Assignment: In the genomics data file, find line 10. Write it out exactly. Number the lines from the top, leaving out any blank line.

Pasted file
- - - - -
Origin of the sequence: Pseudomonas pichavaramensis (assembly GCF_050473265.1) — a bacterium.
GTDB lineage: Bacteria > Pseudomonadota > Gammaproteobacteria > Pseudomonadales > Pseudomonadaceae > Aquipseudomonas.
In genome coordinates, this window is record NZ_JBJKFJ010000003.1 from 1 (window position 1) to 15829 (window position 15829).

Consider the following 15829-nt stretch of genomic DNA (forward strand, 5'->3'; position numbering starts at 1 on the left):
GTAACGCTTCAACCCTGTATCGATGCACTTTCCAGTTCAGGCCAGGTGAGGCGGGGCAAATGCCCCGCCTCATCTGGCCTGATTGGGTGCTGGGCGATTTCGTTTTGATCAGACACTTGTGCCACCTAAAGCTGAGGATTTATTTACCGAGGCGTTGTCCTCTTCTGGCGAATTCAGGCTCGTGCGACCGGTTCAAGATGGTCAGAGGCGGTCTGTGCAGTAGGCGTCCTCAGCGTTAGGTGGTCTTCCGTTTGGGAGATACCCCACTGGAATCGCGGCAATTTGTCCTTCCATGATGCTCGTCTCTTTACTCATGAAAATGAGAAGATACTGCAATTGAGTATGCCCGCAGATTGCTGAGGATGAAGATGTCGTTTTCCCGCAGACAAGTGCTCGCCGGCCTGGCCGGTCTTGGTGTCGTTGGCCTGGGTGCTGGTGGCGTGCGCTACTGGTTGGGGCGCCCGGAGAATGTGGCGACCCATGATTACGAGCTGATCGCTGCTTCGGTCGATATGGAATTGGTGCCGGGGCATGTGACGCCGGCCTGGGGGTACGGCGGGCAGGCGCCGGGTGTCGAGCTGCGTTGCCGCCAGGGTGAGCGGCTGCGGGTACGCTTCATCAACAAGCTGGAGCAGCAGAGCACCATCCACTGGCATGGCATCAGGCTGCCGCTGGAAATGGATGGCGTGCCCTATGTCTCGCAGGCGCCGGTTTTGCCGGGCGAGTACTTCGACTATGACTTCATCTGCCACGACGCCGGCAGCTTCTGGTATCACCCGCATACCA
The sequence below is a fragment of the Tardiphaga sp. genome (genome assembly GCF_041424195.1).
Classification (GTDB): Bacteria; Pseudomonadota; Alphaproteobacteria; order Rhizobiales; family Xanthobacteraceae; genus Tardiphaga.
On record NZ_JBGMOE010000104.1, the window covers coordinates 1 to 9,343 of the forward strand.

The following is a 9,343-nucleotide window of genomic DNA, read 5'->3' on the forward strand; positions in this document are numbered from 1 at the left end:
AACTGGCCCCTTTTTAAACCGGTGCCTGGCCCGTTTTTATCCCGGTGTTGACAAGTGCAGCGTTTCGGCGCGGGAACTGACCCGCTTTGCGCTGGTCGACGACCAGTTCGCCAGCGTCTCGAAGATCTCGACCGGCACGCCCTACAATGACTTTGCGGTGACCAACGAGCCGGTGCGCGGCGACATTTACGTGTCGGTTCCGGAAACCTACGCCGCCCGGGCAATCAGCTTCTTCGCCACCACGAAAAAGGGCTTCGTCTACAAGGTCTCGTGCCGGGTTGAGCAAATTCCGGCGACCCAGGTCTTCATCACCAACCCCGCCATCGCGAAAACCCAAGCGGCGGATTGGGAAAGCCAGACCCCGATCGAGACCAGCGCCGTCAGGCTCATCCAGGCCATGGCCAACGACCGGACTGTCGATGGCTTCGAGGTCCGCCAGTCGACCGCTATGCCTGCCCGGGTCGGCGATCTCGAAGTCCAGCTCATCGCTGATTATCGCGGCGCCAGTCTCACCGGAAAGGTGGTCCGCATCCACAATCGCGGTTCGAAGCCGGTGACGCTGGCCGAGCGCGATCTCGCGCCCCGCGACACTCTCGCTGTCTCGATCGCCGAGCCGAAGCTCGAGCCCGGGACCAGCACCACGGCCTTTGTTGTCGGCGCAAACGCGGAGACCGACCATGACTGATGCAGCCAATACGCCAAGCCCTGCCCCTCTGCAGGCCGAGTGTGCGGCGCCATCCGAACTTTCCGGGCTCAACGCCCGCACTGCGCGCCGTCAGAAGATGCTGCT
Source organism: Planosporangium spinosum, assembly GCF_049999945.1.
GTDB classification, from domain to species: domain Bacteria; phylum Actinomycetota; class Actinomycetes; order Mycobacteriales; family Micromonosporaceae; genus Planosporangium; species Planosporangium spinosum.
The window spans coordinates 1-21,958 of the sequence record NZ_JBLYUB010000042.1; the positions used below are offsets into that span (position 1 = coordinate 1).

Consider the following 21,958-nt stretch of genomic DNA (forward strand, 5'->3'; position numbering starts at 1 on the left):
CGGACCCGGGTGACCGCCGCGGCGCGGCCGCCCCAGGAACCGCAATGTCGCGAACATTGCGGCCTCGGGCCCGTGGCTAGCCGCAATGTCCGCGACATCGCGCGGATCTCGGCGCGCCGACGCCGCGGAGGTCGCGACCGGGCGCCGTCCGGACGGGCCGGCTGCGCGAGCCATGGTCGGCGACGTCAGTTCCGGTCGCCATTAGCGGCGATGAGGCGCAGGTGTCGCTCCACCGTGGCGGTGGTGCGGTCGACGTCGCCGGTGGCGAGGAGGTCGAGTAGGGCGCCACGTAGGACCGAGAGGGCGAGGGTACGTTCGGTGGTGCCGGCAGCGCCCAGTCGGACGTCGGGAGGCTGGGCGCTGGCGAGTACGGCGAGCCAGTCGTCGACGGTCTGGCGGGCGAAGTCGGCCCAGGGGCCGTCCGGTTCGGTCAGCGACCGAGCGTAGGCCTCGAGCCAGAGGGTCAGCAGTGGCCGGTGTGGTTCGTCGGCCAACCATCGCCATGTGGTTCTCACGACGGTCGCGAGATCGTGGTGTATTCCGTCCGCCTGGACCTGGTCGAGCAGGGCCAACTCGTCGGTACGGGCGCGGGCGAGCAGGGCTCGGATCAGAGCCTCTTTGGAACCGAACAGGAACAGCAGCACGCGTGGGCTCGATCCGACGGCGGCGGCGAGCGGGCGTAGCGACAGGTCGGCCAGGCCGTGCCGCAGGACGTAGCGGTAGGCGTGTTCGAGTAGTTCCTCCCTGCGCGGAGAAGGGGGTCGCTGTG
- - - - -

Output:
AACTGGCCCCTTTTTAAACCGGTGCCTGGCCCGTTTTTATCCCGGTGTTGACAAGTGCAGCGTTTCGGCGCGGGAACTGACCCGCTTTGCGCTGGTCGACGACCAGTTCGCCAGCGTCTCGAAGATCTCGACCGGCACGCCCTACAATGACTTTGCGGTGACCAACGAGCCGGTGCGCGGCGACATTTACGTGTCGGTTCCGGAAACCTACGCCGCCCGGGCAATCAGCTTCTTCGCCACCACGAAAAAGGGCTTCGTCTACAAGGTCTCGTGCCGGGTTGAGCAAATTCCGGCGACCCAGGTCTTCATCACCAACCCCGCCATCGCGAAAACCCAAGCGGCGGATTGGGAAAGCCAGACCCCGATCGAGACCAGCGCCGTCAGGCTCATCCAGGCCATGGCCAACGACCGGACTGTCGATGGCTTCGAGGTCCGCCAGTCGACCGCTATGCCTGCCCGGGTCGGCGATCTCGAAGTCCAGCTCATCGCTGATTATCGCGGCGCCAGTCTCACCGGAAAGGTGGTCCGCATCCACAATCGCGGTTCGAAGCCGGTGACGCTGGCCGAGCGCGATCTCGCGCCCCGCGACACTCTCGCTGTCTCGATCGCCGAGCCGAAGCTCGAGCCCGGGACCAGCACCACGGCCTTTGTTGTCGGCGCAAACGCGGAGACCGACCATGACTGATGCAGCCAATACGCCAAGCCCTGCCCCTCTGCAGGCCGAGTGTGCGGCGCCATCCGAACTTTCCGGGCTCAACGCCCGCACTGCGCGCCGTCAGAAGATGCTGCT